La third type is represented from the exasperation of rational reasoning processes to make them completely unreasonable. For example, before making a decision I have to analyze all the possibilities, otherwise I risk making a mistake; this is reasonable, but if I apply this logical criterion to extremes, it becomes the inability to make any decision quickly.

When I am faced with situations that require an immediate response, I must first compulsively analyze all the variables. This process leads to a short circuit: the more I try to find security, the less I find it. The attempt to prevent mistakes turns into the inability to act. This is what happens when, before important actions, I put in place correct preventive procedures, which however I exasperate in trying to reassure myself, repeating them or trying to always carry them out in the same way.

This is the frequent case of the surgeon who, as a propitiatory rite, before entering the operating room, implementing the correct washing, sanitizing and dressing procedures, checks to exasperation that everything is done exactly the same way, even going into crisis. for the smallest variation in the ritual. What is reasonable turns into an unreasonable mania that invalidates abilities.

When I am unsure and afraid I have made a mistake, I repeatedly double-check what I have done until I can no longer complete my task. For example, an accountant convinced that he has made a mistake repeatedly checks the documents and repeats the calculations in exasperation until he stops.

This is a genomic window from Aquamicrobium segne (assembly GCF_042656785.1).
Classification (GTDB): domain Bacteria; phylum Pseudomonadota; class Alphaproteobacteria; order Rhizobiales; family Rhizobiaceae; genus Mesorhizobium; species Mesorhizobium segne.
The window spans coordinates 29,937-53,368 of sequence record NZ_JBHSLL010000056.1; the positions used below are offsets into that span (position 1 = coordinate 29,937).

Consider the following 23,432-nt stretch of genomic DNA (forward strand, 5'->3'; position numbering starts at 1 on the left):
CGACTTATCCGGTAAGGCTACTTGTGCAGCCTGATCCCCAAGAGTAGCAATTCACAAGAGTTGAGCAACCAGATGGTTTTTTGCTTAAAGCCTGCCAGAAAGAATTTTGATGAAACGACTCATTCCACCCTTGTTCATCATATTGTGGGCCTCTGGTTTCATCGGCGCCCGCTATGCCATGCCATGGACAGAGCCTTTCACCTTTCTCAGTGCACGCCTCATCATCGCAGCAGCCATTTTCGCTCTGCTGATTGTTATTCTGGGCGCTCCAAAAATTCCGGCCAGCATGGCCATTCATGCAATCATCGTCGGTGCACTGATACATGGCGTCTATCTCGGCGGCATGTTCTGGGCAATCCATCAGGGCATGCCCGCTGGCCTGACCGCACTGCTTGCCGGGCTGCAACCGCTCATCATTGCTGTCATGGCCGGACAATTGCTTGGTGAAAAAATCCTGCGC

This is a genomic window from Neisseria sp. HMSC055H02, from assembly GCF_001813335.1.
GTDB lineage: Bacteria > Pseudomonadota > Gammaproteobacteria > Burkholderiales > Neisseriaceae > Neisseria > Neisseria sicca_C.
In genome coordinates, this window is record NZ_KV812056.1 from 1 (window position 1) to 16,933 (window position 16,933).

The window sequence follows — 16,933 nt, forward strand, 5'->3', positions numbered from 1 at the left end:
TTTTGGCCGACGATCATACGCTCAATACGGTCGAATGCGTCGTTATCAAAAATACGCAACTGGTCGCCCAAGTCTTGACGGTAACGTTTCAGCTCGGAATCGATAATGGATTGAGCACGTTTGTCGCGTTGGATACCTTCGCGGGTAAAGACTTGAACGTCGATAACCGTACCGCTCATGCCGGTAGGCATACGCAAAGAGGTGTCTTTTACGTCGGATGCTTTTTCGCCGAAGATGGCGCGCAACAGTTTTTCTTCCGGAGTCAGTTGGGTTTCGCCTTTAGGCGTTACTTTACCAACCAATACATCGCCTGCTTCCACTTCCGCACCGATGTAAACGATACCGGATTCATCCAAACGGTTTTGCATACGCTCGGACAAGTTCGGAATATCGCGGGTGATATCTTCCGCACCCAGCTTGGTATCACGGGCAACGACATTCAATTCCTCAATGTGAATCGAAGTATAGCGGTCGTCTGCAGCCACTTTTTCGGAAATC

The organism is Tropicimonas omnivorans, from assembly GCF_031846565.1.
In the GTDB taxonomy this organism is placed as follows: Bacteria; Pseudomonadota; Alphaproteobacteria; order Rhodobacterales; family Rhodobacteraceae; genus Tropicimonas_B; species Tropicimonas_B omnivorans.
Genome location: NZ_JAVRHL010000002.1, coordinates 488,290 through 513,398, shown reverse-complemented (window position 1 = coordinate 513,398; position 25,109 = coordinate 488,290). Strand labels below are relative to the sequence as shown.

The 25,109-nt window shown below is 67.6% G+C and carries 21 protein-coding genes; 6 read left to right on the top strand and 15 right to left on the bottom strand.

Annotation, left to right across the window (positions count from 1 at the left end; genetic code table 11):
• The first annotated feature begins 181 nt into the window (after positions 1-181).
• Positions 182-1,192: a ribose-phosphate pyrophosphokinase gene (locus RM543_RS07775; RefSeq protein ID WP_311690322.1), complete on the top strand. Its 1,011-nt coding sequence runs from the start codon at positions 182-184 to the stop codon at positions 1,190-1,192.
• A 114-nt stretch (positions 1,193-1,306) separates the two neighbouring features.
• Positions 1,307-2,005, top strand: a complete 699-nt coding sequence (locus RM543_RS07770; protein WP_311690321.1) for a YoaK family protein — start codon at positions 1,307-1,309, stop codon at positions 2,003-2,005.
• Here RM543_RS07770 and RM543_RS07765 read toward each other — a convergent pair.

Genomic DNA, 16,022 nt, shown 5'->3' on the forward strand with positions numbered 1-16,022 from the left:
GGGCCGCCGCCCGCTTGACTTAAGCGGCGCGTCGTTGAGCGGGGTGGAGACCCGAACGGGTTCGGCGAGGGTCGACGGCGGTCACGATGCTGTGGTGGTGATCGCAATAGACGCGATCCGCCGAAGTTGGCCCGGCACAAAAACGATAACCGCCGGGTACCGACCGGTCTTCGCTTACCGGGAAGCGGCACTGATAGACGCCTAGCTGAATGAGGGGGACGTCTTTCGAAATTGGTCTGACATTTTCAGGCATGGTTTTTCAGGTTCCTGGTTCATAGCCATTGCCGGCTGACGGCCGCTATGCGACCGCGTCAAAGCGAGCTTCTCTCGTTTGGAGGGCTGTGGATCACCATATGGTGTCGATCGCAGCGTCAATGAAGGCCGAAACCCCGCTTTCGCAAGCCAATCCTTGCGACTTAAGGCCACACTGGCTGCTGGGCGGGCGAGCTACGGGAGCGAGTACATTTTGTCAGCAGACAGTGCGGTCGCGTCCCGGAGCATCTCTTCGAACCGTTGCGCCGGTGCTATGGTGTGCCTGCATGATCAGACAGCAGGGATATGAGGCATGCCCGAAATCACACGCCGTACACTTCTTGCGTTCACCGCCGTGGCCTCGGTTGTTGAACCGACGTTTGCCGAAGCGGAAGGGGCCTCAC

La fourth type it is represented by the mechanism by which the pathology is triggered on the basis of acts of healthy prevention carried out to the extreme: prevention turns into phobia.

For example, a mother who is attentive to her baby's health can no longer allow him to expose himself to situations considered dangerous. If on the one hand it is positive, on the other it can turn into a protective glass bubble, for example when no one can approach the child as a possible carrier of infections, when animals are avoided, when there is fear or the slightest change in temperature or the exposure to wind or sun.

Often, in these cases, the house becomes the temple of cleanliness, and whoever has to enter must first be sanitized: prevention turns into phobic mania. Here too there are many preventive, restorative or propitiatory variants. For example, if preventive avoidance has not been possible, exasperated disinfection is used, or products considered almost magical are abused.

La fifth typology of motivation consists of effects of a traumatic experience. To defend against what the trauma has produced, the person develops a series of sedative or immunizing thoughts or behaviors.